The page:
Duncan is in Eastern Arizona. It is in Greenlee County. The Gila River flows along the east side of town. The town is located near U.S. Highway 191 and State Highway 75. Duncan is just a few miles from the New Mexico border, 166 miles northeast of Tucson and 204 miles southeast of Phoenix. Duncan has many natural resources such as copper, zinc and contains the largest fire-agate field in the nation. Today Duncan has a population of 500. The town sits at an elevation of 3,535 feet. The climate is mild all year round with a winter low temperature of 31 degrees and a summer high temperature of 100 degrees.
One important attraction that you won’t want to skip is the Greenlee County Historical Museum, which is located at the west end of Chase Creek in Clifton. The museum is packed full of interesting memorabilia from the surrounding area. Visitors will discover Supreme Court Justice Sandra Day O’Connor, Apache warrior Geronimo and Ted De Grazia were all born nearby. The museum has artifacts that make the west come alive. It is a stop worth taking.
There are a couple of outdoor activities nearby. The Coronado Trail Scenic Byway travels between the towns of Morenci and Springerville, along U.S. Highway 180 or 191. Francisco Vasques de Coronado first used the trail in 1540, during his search for the Seven Cities of Cibola. The drive passes by gorgeous landscapes and through dangerous switchbacks. The Black Hills Rockhounding Area is north of Duncan off of U.S. Highway 191. The road off the highway is not regularly maintained. Therefore, visitors should come prepared. Many rockhounds have found fire agates in this area. It is an adventure.
The land in and around where Duncan is today was originally called Purdy. As the town grew, it became a marketing center for farming and shipping point for cattle and ore. The town was a rail stop along the Arizona and New Mexico Railroad. In the 1880’s, the town’s name was changed to Duncan.
There are a variety of opinions as to how the town’s name originated. One story says it was named after James Duncan, who was the director of the Arizona Copper Company. The other story refers to Duncan Smith, who owned the property on which the rail stop was located.
During Duncan’s early years, it was known as a “tough town.” The town was always protecting itself from attacking Apaches and notorious outlaws. It was believed that “Black Jack” Ketchem and his gang used Duncan as a stopover. “Black Jack” and his gang were known stagecoach robbers.
In 1880, Henry Clay Day homesteaded a piece of land just a few miles from Duncan. He named his ranch “The Lazy B.” Henry eventually turned the ranch over to his son Harry. Harry married Ada Mae Wilkey and they had three children, Sandra, Ann and Alan. Sandra went to college, became a lawyer in Phoenix and held the position of Arizona Senate Majority Leader. Sandra Day O’Connor went on to become the first woman appointed to the United States Supreme Court. The Lazy B Ranch is also known for having the largest fire-agate field in the nation.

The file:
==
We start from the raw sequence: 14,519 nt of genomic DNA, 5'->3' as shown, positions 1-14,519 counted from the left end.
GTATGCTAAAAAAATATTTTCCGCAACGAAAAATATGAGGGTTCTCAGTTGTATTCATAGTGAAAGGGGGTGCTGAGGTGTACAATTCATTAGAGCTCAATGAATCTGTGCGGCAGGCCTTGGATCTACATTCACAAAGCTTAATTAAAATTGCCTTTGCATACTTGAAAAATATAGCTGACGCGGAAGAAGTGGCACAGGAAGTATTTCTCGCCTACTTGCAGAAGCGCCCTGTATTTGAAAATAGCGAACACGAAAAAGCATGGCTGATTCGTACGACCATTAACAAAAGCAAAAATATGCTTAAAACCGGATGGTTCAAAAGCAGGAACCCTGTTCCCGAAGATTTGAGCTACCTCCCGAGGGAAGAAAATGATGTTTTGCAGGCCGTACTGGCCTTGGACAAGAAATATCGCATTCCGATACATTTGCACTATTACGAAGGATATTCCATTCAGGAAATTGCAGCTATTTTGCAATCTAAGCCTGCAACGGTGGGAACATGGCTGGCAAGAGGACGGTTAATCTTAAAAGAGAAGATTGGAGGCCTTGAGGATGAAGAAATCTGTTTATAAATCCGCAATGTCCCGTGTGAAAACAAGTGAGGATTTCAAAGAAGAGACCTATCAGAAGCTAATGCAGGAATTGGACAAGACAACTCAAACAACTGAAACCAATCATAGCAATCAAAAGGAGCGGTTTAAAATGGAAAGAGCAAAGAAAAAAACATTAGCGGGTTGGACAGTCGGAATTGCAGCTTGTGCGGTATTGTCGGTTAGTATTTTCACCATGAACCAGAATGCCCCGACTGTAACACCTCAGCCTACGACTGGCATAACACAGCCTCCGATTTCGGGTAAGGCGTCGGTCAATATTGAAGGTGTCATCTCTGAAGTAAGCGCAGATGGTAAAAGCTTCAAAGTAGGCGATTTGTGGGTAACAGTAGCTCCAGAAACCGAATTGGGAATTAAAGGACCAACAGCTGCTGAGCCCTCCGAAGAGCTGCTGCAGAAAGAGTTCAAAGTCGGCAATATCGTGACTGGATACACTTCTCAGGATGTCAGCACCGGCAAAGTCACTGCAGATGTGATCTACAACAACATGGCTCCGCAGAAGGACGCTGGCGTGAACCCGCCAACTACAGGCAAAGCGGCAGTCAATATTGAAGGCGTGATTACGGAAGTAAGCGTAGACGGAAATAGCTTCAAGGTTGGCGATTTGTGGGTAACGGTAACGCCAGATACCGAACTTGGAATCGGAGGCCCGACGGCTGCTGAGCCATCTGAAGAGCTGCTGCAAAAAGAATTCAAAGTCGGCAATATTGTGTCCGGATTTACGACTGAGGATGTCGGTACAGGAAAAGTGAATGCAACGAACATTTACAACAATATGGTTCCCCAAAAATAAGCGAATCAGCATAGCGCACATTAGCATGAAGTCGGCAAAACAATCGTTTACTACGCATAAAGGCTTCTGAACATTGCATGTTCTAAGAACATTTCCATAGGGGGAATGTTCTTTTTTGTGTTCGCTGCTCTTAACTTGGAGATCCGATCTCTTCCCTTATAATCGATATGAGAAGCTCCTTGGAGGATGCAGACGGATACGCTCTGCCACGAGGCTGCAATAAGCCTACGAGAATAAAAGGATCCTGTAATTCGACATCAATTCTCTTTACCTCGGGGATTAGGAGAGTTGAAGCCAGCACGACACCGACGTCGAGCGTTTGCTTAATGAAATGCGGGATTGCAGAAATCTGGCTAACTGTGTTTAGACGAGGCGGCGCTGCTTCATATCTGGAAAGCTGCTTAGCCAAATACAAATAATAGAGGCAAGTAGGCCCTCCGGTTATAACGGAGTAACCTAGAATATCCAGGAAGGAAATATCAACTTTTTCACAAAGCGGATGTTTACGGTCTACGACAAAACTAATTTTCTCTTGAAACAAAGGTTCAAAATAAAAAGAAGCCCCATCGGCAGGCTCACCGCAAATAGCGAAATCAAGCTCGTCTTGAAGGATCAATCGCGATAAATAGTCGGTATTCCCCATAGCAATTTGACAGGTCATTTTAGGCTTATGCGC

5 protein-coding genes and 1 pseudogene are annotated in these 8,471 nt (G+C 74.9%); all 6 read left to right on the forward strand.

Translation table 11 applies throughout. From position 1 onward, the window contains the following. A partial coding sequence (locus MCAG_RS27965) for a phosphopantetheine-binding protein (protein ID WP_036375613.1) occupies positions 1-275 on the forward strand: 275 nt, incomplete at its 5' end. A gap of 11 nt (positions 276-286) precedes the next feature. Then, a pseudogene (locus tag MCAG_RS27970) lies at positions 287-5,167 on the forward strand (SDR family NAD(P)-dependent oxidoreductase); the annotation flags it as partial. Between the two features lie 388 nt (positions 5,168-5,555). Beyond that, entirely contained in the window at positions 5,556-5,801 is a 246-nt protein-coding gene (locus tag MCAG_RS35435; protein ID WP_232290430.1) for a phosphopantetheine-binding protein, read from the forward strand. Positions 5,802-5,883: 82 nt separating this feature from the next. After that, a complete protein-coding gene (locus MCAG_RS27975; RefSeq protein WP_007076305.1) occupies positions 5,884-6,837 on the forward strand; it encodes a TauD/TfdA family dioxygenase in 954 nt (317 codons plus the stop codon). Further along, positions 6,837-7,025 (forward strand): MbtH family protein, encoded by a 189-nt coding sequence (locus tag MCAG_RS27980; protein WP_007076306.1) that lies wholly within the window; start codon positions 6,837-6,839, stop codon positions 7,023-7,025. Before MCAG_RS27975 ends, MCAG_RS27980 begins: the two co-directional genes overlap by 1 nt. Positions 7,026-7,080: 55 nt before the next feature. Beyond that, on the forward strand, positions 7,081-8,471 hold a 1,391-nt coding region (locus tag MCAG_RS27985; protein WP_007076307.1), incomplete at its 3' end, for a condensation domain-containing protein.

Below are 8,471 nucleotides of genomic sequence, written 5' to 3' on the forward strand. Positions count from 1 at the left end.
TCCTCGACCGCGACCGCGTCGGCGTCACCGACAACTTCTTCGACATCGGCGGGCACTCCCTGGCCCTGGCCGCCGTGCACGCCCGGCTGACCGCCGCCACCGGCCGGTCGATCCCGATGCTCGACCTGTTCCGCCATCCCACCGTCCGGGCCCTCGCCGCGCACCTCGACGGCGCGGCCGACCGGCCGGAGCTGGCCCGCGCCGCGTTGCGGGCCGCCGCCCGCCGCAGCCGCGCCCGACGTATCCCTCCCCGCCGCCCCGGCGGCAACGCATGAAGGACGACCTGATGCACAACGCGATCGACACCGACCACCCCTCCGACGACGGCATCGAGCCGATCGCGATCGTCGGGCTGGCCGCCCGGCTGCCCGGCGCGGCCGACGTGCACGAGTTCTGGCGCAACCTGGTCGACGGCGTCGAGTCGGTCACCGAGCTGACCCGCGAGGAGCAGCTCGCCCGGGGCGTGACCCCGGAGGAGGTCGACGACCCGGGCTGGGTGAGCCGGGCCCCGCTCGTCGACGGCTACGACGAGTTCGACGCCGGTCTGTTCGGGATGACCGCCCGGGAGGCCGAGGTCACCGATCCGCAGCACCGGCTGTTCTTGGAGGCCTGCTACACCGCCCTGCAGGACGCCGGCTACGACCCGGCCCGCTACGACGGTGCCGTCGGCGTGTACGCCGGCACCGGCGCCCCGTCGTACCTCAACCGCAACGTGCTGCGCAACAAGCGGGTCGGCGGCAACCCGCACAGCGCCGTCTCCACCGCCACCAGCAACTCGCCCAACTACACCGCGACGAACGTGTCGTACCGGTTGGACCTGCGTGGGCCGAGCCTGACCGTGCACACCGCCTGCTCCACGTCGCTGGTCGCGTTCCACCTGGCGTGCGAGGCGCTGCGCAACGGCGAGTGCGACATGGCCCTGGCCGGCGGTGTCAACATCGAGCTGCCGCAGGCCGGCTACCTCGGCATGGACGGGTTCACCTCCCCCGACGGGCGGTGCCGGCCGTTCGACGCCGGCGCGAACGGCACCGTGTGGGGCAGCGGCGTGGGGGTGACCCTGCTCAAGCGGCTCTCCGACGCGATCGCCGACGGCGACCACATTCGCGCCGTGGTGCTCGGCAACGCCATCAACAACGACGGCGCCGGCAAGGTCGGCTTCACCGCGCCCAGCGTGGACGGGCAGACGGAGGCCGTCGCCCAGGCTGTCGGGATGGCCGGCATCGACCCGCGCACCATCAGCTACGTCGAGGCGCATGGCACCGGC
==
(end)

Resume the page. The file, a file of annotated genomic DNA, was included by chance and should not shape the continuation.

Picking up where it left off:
The town of Duncan was incorporated in 1938.
Places To Visit
Coronado National Memorial
Coronado National Memorial was created in honor of Francisco Vasquez de Coronado’s exploration of the Southwest. The memorial is a great spot for history buffs, hikers, and nature lovers. It covers 4,750 acres of natural habitat.
Coronado set out in 1540 in search of the Seven Cities of Cibola (Gold). His expedition was the first European to cross the United States and Mexico border. The expedition included 1,400 soldiers and 1,500 animals. In 1542 after many months of travel, Coronado gave up his search of gold. The journey had taken the group up to Kansas, where they retraced their trip back to Mexico.
Even though gold was never found, Coronado did see many things. The Grand Canyon, Indian tribes (Hopi and Zuni) and the Rio Grande River were just some of his discoveries. This memorial park was established in honor of his expedition.
The Coronado National Memorial is located in the southern part of the Huachuca Mountains, within sight of the San Pedro River Valley. Oak woodlands surround the memorial park. Visitors will find a variety of plant life such as yucca and bear grass. Unique animals also live in the park. Bobcats and eagles roam the area.
The visitor center should be your first stop when entering Coronado National Memorial. The center is also a museum. It has displays of authentic 16th-century armor, weaponry and Spanish replicas of cultural items. Visitors can also try on period costumes in the center. At the visitor center, you will find a nine-minute video on the story of Coronado and his expedition. The center also has maps and books for sale. Here you will learn about the variety of activities you can do during your visit. The visitor center/museum offers so much you will likely need to plan on a couple hour stay.
If you are interested in hiking, you can stop by the visitor center for a run down on the various hikes in the area. Hiking trails range from an easy 0.4-mile hike on the Coronado Peak Trail. This hike is very special because it has benches near the path, along with markers telling about Coronado’s journey. Or you may want to take the 5.3 strenuous hike to Miller Peak.
Many visitors take the driving tour. By taking Montezuma Pass, travelers will experience a scenic drive and overlook. Montezuma Pass is at an elevation of 6,575 feet. This trip can be done by car, only by way of a narrow road. The trip offers spectacular views of Mexico and the San Pedro and San Rafael Valleys.